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No easy road to balanced budget

Opinions differ on wisdom of a constitutional amendment.

The Ohio Senate last week began hearings on a quixotic mission that is either pointless or necessary depending on your viewpoint.

Nobody disputes that it would be groundbreaking.

The issue, advanced by Republican Ohio Gov. John Kasich and Republican U.S. Rep. Steve Stivers, R-Upper Arlington, would have states like Ohio pass a resolution calling for the adoption of a balanced budget amendment to the U.S. Constitution.

The amendment would be a first. Every one of the 27 amendments to the Constitution has passed through Congress, after receiving two-thirds approval from the House and Senate, respectively, then being ratified by three-fourths of the states.

But Kasich and Stivers, each acting independently of the other, decided to go the alternative route: Pushing 34 states to call for a constitutional convention that would then adopt a balanced budget amendment; 38 states would have to ratify the amendment before it became law.

To Stivers, doing it the hard way might ultimately be easier.

“I just believe that Congress is so deadlocked that Congress isn’t doing anything to solve our long term fiscal problems,” Stivers said.

To others, it might not be a good idea at all.

“You don’t need a constitutional amendment to balance the budget,” said Richard Kogan, a senior fellow at the Center for Budget and Policy Priorities. “You do need the willpower to take tough votes.”

Ohio Senate President Keith Faber, R-Celina, said he’s hopeful the Ohio General Assembly will pass a resolution calling for Balanced Budget Amendment by the end of the year.

If it makes it through the legislature, Ohio would join an estimated 17 states that have active resolutions calling for a Balanced Budget Amendment, according to the Balanced Budget Amendment Task Force, an organization pushing the issue.

But Faber said it may not have to go that far. “I’m confident once it looks like it’s happening through a constitutional convention, Congress will go ahead and act,” he said.

Shifting momentum

Pete Sepp of the National Taxpayers Union, said people began calling for an amendment in the 1970s, with the issue really heating up in the 1980s and 1990s. At its height, 32 of the necessary 34 states had passed resolutions calling for a Balanced Budget Amendment.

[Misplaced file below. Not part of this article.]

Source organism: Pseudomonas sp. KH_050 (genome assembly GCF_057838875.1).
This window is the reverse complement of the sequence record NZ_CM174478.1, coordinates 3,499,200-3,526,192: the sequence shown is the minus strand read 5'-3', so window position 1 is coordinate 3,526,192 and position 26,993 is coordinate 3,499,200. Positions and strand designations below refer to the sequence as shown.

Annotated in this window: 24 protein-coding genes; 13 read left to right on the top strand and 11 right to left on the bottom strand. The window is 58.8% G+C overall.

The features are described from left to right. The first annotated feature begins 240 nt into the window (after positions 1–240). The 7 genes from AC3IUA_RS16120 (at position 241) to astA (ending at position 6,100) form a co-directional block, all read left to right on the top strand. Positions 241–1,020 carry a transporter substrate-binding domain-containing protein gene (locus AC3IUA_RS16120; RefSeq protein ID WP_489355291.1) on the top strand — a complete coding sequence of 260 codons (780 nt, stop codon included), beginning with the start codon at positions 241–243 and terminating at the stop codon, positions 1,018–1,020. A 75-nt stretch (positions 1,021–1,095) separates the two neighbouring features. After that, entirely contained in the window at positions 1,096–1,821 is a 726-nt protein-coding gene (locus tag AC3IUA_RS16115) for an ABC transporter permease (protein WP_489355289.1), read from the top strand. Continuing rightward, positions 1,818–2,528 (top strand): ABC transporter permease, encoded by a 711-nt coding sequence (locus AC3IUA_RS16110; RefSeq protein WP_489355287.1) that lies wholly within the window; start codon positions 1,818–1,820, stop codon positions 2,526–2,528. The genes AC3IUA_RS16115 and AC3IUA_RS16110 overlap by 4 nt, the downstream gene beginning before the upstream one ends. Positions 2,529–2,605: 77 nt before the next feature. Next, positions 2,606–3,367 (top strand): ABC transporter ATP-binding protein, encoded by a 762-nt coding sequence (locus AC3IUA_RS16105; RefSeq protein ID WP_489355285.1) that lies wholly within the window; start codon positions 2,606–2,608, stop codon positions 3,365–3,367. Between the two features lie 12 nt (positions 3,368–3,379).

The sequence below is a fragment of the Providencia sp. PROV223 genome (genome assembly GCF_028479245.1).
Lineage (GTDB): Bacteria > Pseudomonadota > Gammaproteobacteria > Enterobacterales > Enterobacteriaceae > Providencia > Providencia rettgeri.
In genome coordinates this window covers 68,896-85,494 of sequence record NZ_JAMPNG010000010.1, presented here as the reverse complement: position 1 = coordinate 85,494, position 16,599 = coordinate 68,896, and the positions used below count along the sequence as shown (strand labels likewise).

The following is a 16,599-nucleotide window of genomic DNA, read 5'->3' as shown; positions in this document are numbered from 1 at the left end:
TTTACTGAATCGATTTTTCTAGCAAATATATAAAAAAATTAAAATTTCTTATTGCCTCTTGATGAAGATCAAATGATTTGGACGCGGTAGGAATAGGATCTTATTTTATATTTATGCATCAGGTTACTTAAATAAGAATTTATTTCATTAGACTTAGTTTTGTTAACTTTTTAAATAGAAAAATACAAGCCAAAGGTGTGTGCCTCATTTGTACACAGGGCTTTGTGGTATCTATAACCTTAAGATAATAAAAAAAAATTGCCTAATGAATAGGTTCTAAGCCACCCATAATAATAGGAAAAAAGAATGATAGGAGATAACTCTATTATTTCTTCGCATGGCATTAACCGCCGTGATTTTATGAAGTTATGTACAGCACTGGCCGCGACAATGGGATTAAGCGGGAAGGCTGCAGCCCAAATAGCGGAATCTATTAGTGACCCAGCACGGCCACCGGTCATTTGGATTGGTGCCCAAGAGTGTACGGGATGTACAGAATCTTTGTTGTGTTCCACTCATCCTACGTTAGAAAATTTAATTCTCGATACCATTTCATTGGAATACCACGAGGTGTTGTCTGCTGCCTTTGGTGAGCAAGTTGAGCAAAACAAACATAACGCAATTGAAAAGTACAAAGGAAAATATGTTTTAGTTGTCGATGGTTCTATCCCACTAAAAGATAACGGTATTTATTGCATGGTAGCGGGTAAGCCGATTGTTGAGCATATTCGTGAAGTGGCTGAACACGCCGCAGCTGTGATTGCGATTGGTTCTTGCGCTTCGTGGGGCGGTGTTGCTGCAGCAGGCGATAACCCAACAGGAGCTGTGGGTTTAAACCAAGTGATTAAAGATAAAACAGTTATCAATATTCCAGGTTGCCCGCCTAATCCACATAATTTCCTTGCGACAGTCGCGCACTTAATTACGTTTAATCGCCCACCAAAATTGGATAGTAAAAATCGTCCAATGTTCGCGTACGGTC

But momentum shifted. States began rescinding their calls. And for a brief period in the late 1990s and early 2000s, it seemed such an amendment might not be necessary; from 1998 through 2001, the United States ran a surplus of up to $236 billion.

“I’m 48 years old,” said Stivers, “and those four years in the 1990s were the only time in my lifetime that we’ve had balanced budgets in this country.”

Though the overall national debt is growing – it’s up to $17 trillion – the annual deficit has shrunk from a whopping $1.4 trillion after the TARP bailout in 2009. This year, it’s projected to be $972 billion. By 2018, the Office of Management and Budget says, it’s projected to be $475 billion.

That’s because of a combination of factors, including tax increases passed this year for families earning more than $440,000 a year, and budget cuts enacted in 2011.

Proponents hope the amendment will help tackle the debt as well as fix what most agree has become a completely broken federal budget process.

Congress has not passed a budget using traditional methods since 2009. It has also veered away from passing its annual spending bills — instead passing a “continuing resolution,” which typically continues funding at last year’s levels. The last time Congress passed all of its appropriations bills in time for the next fiscal year was 1994.

“I would argue that one of reasons why Congress feels completely uncompelled to fulfill even its basic budgetary duties is because there isn’t a constitutional framework that impels them to act,” Sepp said.

Sen. Rob Portman, R-Ohio, said he supports such an amendment, saying it would be a “backstop” to protect from over-spending.

“The benefit is obvious,” he said. “If you don’t have the discipline of a balanced budget it’s very difficult to prioritize and make the decisions you have to make.”

A spokeswoman for Sen. Sherrod Brown, meanwhile, said Brown supports a balanced budget amendment as long as the amendment itself is balanced and doesn’t prejudge revenue versus spending cuts.

Critics say an amendment might not take into consideration wars and disasters — times when the government needs to spend more to save itself.

Others say it’s a code for something else.

Kogan said the call for a balanced budget amendment is really about shrinking the government; many of those calling for it would never agree to a tax increase. People “use the phrase ‘balanced budget’ because it polls better,” he said.


Even if it were enacted, Alan B. Morrison, a law professor at George Washington University, said a Balanced Budget Amendment would actually create more problems than it solves. He said an amendment would foist the enforcement into the court system, meaning courts would find themselves in the unusual position of delving into budget issues.

“It won’t work,” Morrison said. “It’s unenforceable.”

Marc Goldwein, senior policy director for the Committee for a Responsible Federal Budget, said even if the United States wanted to balance its budget this year, it couldn’t — at least not without economically disastrous results.

Balancing the budget this year – or even next – would mean huge tax increases and devastating spending cuts. The results, he said, would send the economy into a tailspin.

“Having budget rules would be helpful,” he said. “I’m not sure the Balance Budget Amendment is the right rule.”

Joe Hallet of the Columbus Dispatch contributed to this story.

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